8 The War Had Been Already In Progress

via: youtube.com

Like we mentioned before, the war had already been in progress for the last 2 years. When Sauron makes his way to take Palantir and change how Minas Ithil, the main stage for Shadow Of War operates, there are quite a bit of details missing. This whole aspect of the game is completely made up to go with the storyline of just this game. Because this is not how the story unfolds in either the books nor the films. When Sauron takes out Minas Ithil, the last known human base in Middle-earth, it’s a devastating blow. Sauron then renames Minas Ithil to Minas Morgul. Many people might be wondering why this takeover was possible and what even was the point. Do you think they should have explained more of why this happened, or do you think Shadow Of War covers the causes well?

7 There's Actually A Reason Sauron Is A Flaming Eye

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One thing that isn’t in the books but is in Shadow Of War is a better explanation as to why Sauron becomes a flaming eye. Many of us hardcore fans would see this same flaming eye in our dreams because of how menacing and memorable it is after watching the films on repeat. But there’s actually a lore based explanation as to why Sauron was turned into a flaming eye on top of a tower. The eye represents the struggle between Celebrimbor and Sauron, their hands were severed and they merged together to create this all seeing eye manifestation. The two then remained there in the tower, constantly fighting against each other. This struggle isn’t actually represented well in the films. Shadow Of War does a great job capturing this unique conflict.

6 Celebrimbor Had Nothing To Do With Sauron's Ring

via: youtube.com

Shadow Of War goes out of its way to boost the meaning of certain characters to make the story seem much more powerful. In this case, it’s obvious that Celebrimbor has been given much more power in the plot of Shadow Of War than you might expect. The game goes out of its way to make it seem like Celebrimbor was an equal to Sauron, that they had similar powers and were the same in their knowledge and magic capabilities. They even go as far as saying that they had the exact same combat skills. But Celebrimbor, just as Talion is undead, there is no possible way in this fantasy universe that he would have the same raw power as Sauron. In the books, Sauron has been the only one who created his ring, but in the story of Shadow Of War, there are even cutscenes that show Celebrimbor and Sauron creating the ring together, which is completely wrong.

5 Sauron Shouldn't Have Been In Human Form

via: comicvine.gamespot.com

In Shadow Of War, it should have never been possible for Sauron to be in his physical form. In the books and the films, it took years for Sauron to gain enough power to become a physical form. Even when he was defeated in that form, it took literally centuries for him to take a new form after that, even then it was grossly broken and not as strong as his most well known form. But in Shadow Of War, it showed Sauron fighting in his physical form, with no explanation. Shadow Of War takes place in the past, way before the timeline of the films, which means Sauron should have had no way to regain this physical form. Before the films it took centuries for him to be able to do so in the first place. For him to be able to create this form quickly makes you think this was just for the game.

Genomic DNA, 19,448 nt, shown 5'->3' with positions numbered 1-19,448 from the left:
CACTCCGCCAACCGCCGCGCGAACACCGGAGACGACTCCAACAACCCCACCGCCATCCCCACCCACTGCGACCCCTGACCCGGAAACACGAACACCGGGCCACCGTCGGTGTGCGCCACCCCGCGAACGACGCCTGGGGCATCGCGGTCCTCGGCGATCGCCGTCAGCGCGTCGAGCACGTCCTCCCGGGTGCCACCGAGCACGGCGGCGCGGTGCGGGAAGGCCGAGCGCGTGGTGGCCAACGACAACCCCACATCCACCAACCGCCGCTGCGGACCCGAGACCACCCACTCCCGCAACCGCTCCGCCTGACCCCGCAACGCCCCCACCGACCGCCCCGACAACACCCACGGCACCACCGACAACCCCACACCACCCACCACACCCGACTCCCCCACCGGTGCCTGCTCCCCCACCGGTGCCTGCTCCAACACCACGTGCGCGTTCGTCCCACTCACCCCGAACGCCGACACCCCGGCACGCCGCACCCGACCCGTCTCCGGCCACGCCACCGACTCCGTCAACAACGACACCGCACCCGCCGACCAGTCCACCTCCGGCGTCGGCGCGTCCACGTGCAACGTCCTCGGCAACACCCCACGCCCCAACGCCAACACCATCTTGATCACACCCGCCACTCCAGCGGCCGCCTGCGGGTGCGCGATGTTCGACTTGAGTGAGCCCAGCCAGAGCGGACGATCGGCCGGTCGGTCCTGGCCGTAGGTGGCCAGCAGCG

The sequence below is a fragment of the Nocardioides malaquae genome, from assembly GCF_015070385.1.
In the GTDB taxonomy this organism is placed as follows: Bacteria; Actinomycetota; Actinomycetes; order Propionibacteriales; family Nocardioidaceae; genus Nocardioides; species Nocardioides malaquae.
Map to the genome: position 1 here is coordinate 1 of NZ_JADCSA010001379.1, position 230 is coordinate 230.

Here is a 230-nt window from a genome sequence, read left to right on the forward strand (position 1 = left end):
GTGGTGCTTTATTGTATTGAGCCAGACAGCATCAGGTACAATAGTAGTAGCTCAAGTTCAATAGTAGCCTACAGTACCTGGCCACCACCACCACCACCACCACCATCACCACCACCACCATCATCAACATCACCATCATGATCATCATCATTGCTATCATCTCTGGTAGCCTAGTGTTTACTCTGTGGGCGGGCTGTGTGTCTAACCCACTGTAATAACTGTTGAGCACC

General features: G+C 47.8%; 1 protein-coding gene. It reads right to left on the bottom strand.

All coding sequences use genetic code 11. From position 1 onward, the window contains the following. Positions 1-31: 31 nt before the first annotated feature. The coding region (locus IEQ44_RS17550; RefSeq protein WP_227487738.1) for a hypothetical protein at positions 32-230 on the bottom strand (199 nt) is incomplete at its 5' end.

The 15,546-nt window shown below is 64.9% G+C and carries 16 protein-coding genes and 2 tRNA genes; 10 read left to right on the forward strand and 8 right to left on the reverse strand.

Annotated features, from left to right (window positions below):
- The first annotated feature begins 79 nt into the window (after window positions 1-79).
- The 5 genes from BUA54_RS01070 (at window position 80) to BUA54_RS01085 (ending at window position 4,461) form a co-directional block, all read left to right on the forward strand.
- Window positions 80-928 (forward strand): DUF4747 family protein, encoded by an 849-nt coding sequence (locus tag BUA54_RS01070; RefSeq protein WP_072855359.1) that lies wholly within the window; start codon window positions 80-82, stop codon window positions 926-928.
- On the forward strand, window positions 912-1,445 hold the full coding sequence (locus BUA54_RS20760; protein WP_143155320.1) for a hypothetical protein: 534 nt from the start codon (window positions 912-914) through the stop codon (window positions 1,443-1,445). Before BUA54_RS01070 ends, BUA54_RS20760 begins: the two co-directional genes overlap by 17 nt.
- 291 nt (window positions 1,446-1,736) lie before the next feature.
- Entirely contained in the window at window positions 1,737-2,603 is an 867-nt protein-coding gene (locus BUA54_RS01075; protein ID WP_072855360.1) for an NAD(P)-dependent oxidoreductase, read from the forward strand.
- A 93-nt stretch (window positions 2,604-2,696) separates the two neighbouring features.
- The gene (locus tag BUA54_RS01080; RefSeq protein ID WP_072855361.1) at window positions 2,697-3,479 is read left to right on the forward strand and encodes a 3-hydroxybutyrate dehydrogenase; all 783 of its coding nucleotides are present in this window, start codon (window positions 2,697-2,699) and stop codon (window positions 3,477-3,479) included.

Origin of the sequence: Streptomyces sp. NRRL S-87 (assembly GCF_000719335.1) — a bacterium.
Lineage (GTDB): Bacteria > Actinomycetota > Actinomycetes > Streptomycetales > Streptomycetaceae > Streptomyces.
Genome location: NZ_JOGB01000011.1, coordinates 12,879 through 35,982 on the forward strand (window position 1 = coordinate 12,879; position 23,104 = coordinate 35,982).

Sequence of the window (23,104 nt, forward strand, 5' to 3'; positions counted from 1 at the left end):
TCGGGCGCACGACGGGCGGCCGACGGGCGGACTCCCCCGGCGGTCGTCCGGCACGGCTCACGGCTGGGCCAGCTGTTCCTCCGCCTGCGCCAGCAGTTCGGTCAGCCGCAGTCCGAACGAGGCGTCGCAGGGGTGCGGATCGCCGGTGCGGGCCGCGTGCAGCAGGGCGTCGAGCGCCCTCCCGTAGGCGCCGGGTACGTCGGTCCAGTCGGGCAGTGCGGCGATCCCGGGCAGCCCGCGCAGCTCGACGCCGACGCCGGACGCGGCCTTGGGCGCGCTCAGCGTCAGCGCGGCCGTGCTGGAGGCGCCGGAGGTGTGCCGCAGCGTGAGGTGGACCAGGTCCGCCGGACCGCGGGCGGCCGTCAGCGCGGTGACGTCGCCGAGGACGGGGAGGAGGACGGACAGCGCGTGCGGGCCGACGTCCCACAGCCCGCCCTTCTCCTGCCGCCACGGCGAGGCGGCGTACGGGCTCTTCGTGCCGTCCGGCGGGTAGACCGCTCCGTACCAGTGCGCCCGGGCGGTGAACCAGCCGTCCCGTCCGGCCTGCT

4 Talion's End Was Disappointing

via: inverse.com

SPOILER: At the end of Shadow Of War, it becomes known that Talion has an awful fate ahead of him. His end involves him becoming a Nazgul under the ultimate control of Sauron. Talion is left by those who were supposed to be there for him as he dies. As he dies, he only has one option to make a difference, his last legacy. He has the option to take Isildur’s ring to gain the strength to finally fight against Sauron himself. While he might avoid death, he is then turned of course into one of the Nazgul. Also because this game is set much farther in the past, years and years before the Fellowship of the Ring, this means that Talion was probably one of Nazgul that hunted Frodo on his journey to destroy the ring.

3 Nazgul's Never Died

via: youtube.com

In Shadow Of War it’s been discovered that Isildur and Helm Hammerhand were both brought in to become Nazgul. It seems a bit strange, because there were no deaths of Nazguls since they became a part of them. This would mean that there should have been 11 Nazguls total, but instead there have always been 9 and there actually could only be 9. While they don’t go into detail about this, it really makes you wonder how these timelines match up and how this would even be possible, or if this is just some fabricated lore to make Shadow Of War more interesting. Because comparing the timelines between when Sauron released the Nazguls until his control, there could only be 9, no more, no less. What are your thoughts? Do you feel they did this just to add relevance between Isildur and Helm Hammerhand in Shadow Of War?

2 Helm Hammerhand Shouldn't Have Been A Nazgul

via: youtube.com

If you’ve read the books, this fact will probably have you confused too. In the books, Helm Hammerhand was much too dead to become a Nazgul. When it is revealed in Shadow Of War that Helm Hammerhand played a role in becoming a Nazgul, it might have you scratching your head, simply because he died in battle and was then buried by his family. This is actually talked about in length in the books. He even has a statue dedicated to him in the films, located above his burial. Just like we mentioned above with Isildur, who was killed by a dozen arrows and dragged to Mordor, did the same situation happen to Helm Hammerhand as well, because we have our doubts. There’s no way his frozen body could have been brought to Mordor, especially when his kin held a service for his death, with his body there!

1 Sauron Talks Too Much In SoW

via: The Silver Spartan

One thing that always made Sauron more menacing in the films and the books was the simple fact that he never really talks. He’s always been a character more about showing you what he means rather than sitting there and talking about it. He’s been known as one of the best villains because of how aloof he really is. It allows the viewer and reader to really place their own fears into him, making him intimidating and quite scary. His character actually has set a standard for fantasy-based characters because of this unique lore surrounding him. But in Shadow Of War, you will constantly hear him talking. He talks so much it really diminishes that vibe about him that makes you feel anxious. He then becomes just some jerk that won’t shut up!